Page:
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Repeated Exposure to Loud Noises Can Create an Ear Tumor

A study that was published in a 2006 issue of the American Journal of Epidemiology suggests that exposure to loud noises over many years can increase your risk of developing a non-cancerous tumour called acoustic neuroma, which can cause hearing loss. Of important note is that the study found that this risk holds true of any loud noise, not just work-related noise.

Though we've long known that repeated exposure to loud noises can cause hearing loss, this study offers evidence that over time, exposure to loud noises can actually cause tumor formation.

The study found that people who were repeatedly exposed to loud noises over a period of several years were 1.5 times more likely to develop an acoustic neuroma than people who weren't exposed to loud noises on a frequent basis.

A total of 710 people were evaluated for this study - 564 people without the tumor, and 146 with acoustic neuroma. Participants ranged from 20 to 69 years of age.

Data was collected for the following categories of loud noise exposure, defined as 80 decibels (the sound of busy city traffic) or louder:

  • Machines
  • Power tools and/or construction noise
  • Motors, including airplanes
  • Employment in the music industry
  • Loud music
  • Screaming children
  • Sports events
  • Restaurants and/or bars

Data was also collected on the use of hearing protection with the following results:

Of the types of noise listed above, the two categories that were found to be the most likely causes of tumor formation were:

  1. Exposure to music and employment in the music industry (2.25 times more likely to develop tumor)

  2. Exposure to machines, power tools and/or construction (1.8 times more likely to develop tumor)

Exposure to screaming children, sports events and/or bars, and restaurants were 1.4 times more likely to cause an acoustic neuroma, while exposure to motors, including airplanes, increased the risk of developing acoustic neuroma by 1.3 times.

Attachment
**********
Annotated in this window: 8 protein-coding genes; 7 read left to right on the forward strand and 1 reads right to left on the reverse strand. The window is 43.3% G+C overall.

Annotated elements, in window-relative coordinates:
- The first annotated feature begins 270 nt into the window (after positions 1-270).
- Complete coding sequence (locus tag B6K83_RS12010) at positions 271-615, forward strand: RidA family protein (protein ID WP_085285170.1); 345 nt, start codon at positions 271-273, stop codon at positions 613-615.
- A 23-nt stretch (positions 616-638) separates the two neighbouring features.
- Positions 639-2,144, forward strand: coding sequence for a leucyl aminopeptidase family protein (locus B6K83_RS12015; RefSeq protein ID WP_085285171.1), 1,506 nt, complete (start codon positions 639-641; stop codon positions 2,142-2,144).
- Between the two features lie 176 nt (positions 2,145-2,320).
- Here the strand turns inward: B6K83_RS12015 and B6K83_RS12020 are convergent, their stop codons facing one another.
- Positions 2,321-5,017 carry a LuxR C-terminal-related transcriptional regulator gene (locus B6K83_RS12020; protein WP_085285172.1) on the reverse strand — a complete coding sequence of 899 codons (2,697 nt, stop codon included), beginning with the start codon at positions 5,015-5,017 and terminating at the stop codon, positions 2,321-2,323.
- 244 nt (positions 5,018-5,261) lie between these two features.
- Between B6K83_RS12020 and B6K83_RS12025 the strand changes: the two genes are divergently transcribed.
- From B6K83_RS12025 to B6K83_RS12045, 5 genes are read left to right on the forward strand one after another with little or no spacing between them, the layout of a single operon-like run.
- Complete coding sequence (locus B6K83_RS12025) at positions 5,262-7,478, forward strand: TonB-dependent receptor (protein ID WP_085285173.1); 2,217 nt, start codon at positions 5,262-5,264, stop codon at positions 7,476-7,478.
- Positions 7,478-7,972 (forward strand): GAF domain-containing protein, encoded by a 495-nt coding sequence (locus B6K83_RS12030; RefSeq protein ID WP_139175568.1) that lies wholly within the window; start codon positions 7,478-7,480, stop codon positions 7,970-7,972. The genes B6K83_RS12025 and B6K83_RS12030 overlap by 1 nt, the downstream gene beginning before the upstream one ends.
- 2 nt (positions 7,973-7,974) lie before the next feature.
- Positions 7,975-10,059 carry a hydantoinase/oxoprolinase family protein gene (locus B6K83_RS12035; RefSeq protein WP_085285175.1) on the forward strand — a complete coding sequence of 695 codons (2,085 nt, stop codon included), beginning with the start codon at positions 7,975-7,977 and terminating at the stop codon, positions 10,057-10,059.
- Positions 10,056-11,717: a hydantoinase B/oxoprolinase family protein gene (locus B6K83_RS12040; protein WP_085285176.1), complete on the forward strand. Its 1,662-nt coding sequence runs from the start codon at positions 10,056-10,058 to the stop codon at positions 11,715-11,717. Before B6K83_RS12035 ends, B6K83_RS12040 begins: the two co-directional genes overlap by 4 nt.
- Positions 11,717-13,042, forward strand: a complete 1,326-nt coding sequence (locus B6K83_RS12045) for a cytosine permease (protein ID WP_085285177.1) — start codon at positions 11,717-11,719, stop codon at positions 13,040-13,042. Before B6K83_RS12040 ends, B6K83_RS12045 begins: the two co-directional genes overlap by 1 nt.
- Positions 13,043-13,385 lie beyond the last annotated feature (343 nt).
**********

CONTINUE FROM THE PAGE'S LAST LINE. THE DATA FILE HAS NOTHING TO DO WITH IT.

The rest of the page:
Also worth noting: exposure to loud noises for as little as five years increased the chance of developing acoustic neuroma by 1.5 times.

Some background information on acoustic neuroma:

  • It accounts for approximately 6 to 10 percent of tumors that develop in the head region

  • Anywhere from 1 to 20 people out of every 100,000 develop acoustic neuroma on an annual basis

  • Approximately 95 percent of all cases of acoustic neuroma are unilateral (in one ear only)

  • Bilateral acoustic neuroma is often inherited

  • If an acoustic neuroma is detected early enough, it's quite possible for a surgeon to excise it without a high risk of complications

Take home message

People who use devices to protect their ears against loud noises have no greater risk of developing an acoustic neuroma than those who are not regularly exposed to loud noises. People who wear these devices are only half as likely to develop an acoustic neuroma as people who do not wear any protective devices.

In going through intake health surveys with clients over the years, I have found that the most common source of noise exposure where a person isn't aware that damage is likely occurring over time is the use of a household blender. If you regularly use a blender to make healthy smoothies, soups, and dressings, be sure to keep ear plugs nearby, and if others are typically around when you blend - particularly younger children - have plugs or a headset readily available for them as well. In our home, we keep ear plugs in a container right by our Vita-Mix, and our boys know to get their Hearing Protector Headsets on whenever it's smoothie time.

 
 

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Comments

I lost part my hearing in the heavy industry (G.M.) and later mostly by a severe ear infection. But thank goodness there are now methods to restore some if not most by Cochlear Implants which I have now. Cochlear Implant are also for people and especially for children who never heard a thing and were deaf from birth. I am so glad to hear again birds and other noises which I haven't heard for years.

Listen to Dr. Kim! I have tinnitus and I now live in misery.

I hear that, excuse the pun. A constant ringing in the ears. Silence would be sheer bliss.

Question. What about ear phones? I tell my kids not to use them when playing on their leap pad or anything else. Even if it's on quiet, does not the direct noise so close to the ear drum have a negative affect, or is it fine if the volume is low? It worries me to see half the world with earphones in, especially young people with Ipods and MP3's. I often wonder if 1/2 the world will be def in 20 years.

It's probably fine if the volume is low. The problem is that kids these days blast their ipods on maximum volume. Actually magnesium can protect against hearing damage, but with the poor diets of most teens, they are unlikely to have enough in their systems.